International
Tables for Crystallography Volume E Subperiodic groups Edited by V. Kopský and D. B. Litvin © International Union of Crystallography 2010 |
International Tables for Crystallography (2010). Vol. E, ch. 5.2, pp. 413-414
Section 5.2.4.6.2. Inclined scanning, auxiliary tables^{a}Freelance research scientist, Bajkalská 1170/28, 100 00 Prague 10, Czech Republic, and ^{b}Department of Physics, The Eberly College of Science, Penn State – Berks Campus, The Pennsylvania State University, PO Box 7009, Reading, PA 19610–6009, USA |
Orientation orbit (mn0): Orientations of this orbit contain one of the three main cubic axes and are divided into three subsets corresponding to these axes for which the bases are separated by horizontal lines in the tables of orientation orbits and auxiliary bases. The orbit contains six orientations in groups of the Laue class () and 12 orientations in groups of the Laue class (). The orbit turns into a special orbit with fixed parameters for the special values , in groups of both the Laue classes () and (). The scanning changes from monoclinic/inclined to orthorhombic in the Laue class (), to tetragonal in the Laue class (). The symmetry of the orientation also increases to orthorhombic for special values , in groups of the Laue class ().
The choice of bases for the three subsets is the same as in orthorhombic groups, where the orientations of subsets are separated into three different orbits and the auxiliary bases are expressed in terms of vectors of the conventional cubic basis for the centring types P and I. For the centring type F, the Miller indices differ in the original and auxiliary basis. In this case, we express the Miller indices with reference to the original basis as and relate them to Miller indices with reference to the auxiliary bases. These relations are the same as in the case of F-centring in orthorhombic groups, see relations (5.2.4.2) and (5.2.4.3).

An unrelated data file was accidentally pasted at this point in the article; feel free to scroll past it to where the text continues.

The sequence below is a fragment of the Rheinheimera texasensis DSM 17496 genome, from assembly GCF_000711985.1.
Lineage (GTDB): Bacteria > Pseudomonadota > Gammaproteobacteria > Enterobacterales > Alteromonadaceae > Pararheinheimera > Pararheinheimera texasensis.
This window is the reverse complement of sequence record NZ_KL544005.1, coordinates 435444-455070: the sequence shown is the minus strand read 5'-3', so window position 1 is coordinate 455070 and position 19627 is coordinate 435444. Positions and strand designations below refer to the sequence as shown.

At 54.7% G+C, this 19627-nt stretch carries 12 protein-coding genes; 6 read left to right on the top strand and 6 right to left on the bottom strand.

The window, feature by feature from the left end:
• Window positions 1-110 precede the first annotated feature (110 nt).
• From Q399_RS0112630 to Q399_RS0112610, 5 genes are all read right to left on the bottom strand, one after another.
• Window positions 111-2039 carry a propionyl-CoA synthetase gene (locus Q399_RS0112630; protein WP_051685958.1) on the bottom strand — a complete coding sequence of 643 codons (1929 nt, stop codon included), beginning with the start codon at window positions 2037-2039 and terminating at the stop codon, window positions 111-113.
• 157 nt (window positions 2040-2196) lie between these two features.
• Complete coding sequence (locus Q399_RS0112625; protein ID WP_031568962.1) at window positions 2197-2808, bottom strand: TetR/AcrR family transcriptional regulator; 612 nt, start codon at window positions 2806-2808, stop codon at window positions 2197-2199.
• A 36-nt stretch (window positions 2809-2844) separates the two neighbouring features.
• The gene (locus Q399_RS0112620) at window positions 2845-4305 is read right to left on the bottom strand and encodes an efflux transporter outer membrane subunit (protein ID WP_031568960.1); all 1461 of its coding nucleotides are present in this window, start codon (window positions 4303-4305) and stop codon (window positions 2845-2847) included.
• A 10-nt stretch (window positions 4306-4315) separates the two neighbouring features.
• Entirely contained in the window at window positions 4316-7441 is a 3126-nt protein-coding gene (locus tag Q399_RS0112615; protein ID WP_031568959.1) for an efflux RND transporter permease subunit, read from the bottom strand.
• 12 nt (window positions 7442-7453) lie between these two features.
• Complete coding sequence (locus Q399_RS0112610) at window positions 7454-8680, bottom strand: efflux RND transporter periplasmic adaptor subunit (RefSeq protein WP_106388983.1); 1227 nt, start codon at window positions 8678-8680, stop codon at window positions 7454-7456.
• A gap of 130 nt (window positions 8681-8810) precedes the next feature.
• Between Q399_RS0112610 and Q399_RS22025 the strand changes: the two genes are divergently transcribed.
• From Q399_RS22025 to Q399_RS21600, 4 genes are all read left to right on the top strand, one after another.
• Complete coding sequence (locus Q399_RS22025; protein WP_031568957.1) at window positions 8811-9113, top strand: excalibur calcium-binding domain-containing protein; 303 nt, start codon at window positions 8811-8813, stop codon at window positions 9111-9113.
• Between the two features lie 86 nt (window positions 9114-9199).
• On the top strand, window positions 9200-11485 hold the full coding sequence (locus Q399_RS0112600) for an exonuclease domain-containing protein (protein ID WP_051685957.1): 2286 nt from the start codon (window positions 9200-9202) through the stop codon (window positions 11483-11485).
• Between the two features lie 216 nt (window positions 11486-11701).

Orientation orbit (hhl): The orbit contains 12 orientations which divide into three subsets corresponding to the three main cubic axes. In each of the subsets, one of the vectors of the conventional cubic basis is chosen as the vector of the auxiliary basis. The orientations of the subsets are separated by horizontal lines across the table. The first subset corresponds to the vector c of the cubic basis and the orientations in this subset are the same as in the orbit for tetragonal groups of the Laue class (). The orientations within each subset are further divided into two pairs of orientations to which correspond two different unique axes of the monoclinic scanning group. These subsets are again separated by horizontal lines across the last two columns. For the centring types P and I and for the first subset of orientations, the description of orientations and bases coincides with the description of the orbit in tetragonal groups of the Laue class () and centring types P and I, including the choice of auxiliary and conventional bases of scanning groups and relations between Miller indices h, l and m, n. For the other subsets of orientations, the data in tables are obtained by the cyclic permutation of vectors a, b and c.
For the centring type F, orientation , we choose the auxiliary basis of the scanning group with the unique axis vectors , and , while for the orientation , we choose , and . The bases for the remaining orientations are again obtained by the cyclic permutation of vectors of the conventional cubic basis.
Transformation of Miller indices: The straight line in which a plane intersects with the plane has the direction of a vector or of the vector . As these two vectors can differ only by a numerical factor, the pair must be proportional to the pair and we obtain the relationsrecorded at the bottom row of the orientation-orbit table for the centring type F.
For the special values , , this orbit turns into an orbit with fixed parameters and an orthorhombic scanning group.